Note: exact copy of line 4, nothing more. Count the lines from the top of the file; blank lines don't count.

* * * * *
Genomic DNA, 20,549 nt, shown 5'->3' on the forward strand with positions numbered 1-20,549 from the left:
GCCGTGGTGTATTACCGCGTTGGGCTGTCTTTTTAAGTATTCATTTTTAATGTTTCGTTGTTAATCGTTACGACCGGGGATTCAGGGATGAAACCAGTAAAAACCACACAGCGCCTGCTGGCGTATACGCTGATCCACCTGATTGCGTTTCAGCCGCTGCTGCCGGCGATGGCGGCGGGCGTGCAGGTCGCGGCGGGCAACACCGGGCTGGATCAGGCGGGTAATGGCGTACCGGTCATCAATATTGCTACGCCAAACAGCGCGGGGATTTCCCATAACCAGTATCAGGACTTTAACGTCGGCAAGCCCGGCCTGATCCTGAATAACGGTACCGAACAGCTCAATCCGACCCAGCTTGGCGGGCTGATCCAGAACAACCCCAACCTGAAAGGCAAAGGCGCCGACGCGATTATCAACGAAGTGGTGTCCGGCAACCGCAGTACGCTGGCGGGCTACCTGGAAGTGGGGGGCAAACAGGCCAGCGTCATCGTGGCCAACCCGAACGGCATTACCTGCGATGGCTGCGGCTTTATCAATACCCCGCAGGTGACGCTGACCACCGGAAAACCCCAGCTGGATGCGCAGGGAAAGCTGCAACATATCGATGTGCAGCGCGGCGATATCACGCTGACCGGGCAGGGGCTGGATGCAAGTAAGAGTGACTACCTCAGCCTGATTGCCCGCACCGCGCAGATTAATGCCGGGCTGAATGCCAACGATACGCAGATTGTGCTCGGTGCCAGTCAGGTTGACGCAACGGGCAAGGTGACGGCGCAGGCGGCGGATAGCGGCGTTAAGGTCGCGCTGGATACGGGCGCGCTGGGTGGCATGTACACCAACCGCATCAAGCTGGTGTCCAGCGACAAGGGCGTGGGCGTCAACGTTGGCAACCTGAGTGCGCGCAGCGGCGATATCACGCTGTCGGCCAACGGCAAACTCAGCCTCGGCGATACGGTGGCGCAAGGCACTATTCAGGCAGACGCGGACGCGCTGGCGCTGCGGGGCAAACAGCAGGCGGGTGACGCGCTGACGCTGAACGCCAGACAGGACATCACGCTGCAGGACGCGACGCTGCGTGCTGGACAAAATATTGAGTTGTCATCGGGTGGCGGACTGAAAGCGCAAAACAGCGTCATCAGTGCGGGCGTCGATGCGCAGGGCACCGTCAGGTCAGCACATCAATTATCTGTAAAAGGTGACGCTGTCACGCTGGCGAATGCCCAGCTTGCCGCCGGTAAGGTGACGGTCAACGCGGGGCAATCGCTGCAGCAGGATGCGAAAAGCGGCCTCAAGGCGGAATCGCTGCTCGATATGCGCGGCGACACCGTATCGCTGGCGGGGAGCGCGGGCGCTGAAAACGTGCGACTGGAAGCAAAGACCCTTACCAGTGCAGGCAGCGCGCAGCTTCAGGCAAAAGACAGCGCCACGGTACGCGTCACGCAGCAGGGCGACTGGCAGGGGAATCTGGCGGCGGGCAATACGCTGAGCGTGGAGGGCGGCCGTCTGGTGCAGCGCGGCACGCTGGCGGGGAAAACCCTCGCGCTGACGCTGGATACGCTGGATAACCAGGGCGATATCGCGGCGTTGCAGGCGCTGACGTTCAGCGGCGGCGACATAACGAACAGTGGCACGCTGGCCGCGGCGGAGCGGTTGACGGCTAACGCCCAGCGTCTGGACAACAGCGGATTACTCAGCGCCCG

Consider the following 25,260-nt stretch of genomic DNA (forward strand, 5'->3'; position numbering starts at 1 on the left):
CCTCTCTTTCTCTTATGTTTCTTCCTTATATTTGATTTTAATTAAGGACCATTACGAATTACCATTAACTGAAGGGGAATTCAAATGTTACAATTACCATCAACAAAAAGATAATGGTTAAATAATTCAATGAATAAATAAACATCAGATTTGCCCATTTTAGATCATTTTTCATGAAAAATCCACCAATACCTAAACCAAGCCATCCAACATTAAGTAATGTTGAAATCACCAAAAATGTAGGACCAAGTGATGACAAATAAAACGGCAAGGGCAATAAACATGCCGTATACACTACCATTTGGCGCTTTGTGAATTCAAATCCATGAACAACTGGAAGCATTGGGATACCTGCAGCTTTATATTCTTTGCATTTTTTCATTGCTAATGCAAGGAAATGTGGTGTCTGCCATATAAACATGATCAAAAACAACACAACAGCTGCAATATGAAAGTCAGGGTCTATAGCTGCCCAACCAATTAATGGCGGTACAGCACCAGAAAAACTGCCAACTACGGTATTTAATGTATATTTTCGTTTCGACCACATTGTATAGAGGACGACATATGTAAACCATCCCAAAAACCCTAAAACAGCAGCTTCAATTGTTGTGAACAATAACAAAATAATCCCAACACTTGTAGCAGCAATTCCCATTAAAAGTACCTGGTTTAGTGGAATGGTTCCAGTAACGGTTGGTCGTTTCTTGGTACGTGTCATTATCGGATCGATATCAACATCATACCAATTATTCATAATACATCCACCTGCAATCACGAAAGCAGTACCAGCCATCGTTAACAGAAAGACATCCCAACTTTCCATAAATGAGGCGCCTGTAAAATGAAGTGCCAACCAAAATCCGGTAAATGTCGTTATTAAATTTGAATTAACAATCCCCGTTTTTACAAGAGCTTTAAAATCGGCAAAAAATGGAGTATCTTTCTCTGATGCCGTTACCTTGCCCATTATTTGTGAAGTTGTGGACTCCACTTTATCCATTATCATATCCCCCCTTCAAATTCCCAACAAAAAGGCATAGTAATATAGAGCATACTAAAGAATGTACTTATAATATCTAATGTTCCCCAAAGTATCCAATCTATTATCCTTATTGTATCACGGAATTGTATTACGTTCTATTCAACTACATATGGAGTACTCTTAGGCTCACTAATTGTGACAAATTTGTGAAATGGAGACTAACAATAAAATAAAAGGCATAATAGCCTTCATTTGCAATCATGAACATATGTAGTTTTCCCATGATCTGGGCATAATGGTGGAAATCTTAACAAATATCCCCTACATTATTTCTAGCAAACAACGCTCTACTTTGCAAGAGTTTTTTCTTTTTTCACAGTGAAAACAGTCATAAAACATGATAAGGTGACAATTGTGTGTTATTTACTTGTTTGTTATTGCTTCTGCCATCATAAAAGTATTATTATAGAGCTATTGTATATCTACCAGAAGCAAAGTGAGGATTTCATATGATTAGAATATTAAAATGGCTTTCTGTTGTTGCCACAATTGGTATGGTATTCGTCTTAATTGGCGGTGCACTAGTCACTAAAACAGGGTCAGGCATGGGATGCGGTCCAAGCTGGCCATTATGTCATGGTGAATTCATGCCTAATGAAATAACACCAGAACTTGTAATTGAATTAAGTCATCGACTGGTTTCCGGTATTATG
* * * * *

CCTCTCTTTCTCTTATGTTTCTTCCTTATATTTGATTTTAATTAAGGACCATTACGAATTACCATTAACTGAAGGGGAATTCAAATGTTACAATTACCATCAACAAAAAGATAATGGTTAAATAATTCAATGAATAAATAAACATCAGATTTGCCCATTTTAGATCATTTTTCATGAAAAATCCACCAATACCTAAACCAAGCCATCCAACATTAAGTAATGTTGAAATCACCAAAAATGTAGGACCAAGTGATGACAAATAAAACGGCAAGGGCAATAAACATGCCGTATACACTACCATTTGGCGCTTTGTGAATTCAAATCCATGAACAACTGGAAGCATTGGGATACCTGCAGCTTTATATTCTTTGCATTTTTTCATTGCTAATGCAAGGAAATGTGGTGTCTGCCATATAAACATGATCAAAAACAACACAACAGCTGCAATATGAAAGTCAGGGTCTATAGCTGCCCAACCAATTAATGGCGGTACAGCACCAGAAAAACTGCCAACTACGGTATTTAATGTATATTTTCGTTTCGACCACATTGTATAGAGGACGACATATGTAAACCATCCCAAAAACCCTAAAACAGCAGCTTCAATTGTTGTGAACAATAACAAAATAATCCCAACACTTGTAGCAGCAATTCCCATTAAAAGTACCTGGTTTAGTGGAATGGTTCCAGTAACGGTTGGTCGTTTCTTGGTACGTGTCATTATCGGATCGATATCAACATCATACCAATTATTCATAATACATCCACCTGCAATCACGAAAGCAGTACCAGCCATCGTTAACAGAAAGACATCCCAACTTTCCATAAATGAGGCGCCTGTAAAATGAAGTGCCAACCAAAATCCGGTAAATGTCGTTATTAAATTTGAATTAACAATCCCCGTTTTTACAAGAGCTTTAAAATCGGCAAAAAATGGAGTATCTTTCTCTGATGCCGTTACCTTGCCCATTATTTGTGAAGTTGTGGACTCCACTTTATCCATTATCATATCCCCCCTTCAAATTCCCAACAAAAAGGCATAGTAATATAGAGCATACTAAAGAATGTACTTATAATATCTAATGTTCCCCAAAGTATCCAATCTATTATCCTTATTGTATCACGGAATTGTATTACGTTCTATTCAACTACATATGGAGTACTCTTAGGCTCACTAATTGTGACAAATTTGTGAAATGGAGACTAACAATAAAATAAAAGGCATAATAGCCTTCATTTGCAATCATGAACATATGTAGTTTTCCCATGATCTGGGCATAATGGTGGAAATCTTAACAAATATCCCCTACATTATTTCTAGCAAACAACGCTCTACTTTGCAAGAGTTTTTTCTTTTTTCACAGTGAAAACAGTCATAAAACATGATAAGGTGACAATTGTGTGTTATTTACTTGTTTGTTATTGCTTCTGCCATCATAAAAGTATTATTATAGAGCTATTGTATATCTACCAGAAGCAAAGTGAGGATTTCATATGATTAGAATATTAAAATGGCTTTCTGTTGTTGCCACAATTGGTATGGTATTCGTCTTAATTGGCGGTGCACTAGTCACTAAAACAGGGTCAGGCATGGGATGCGGTCCAAGCTGGCCATTATGTCATGGTGAATTCATGCCTAATGAAATAACACCAGAACTTGTAATTGAATTAAGTCATCGACTGGTTTCCGGTATTATG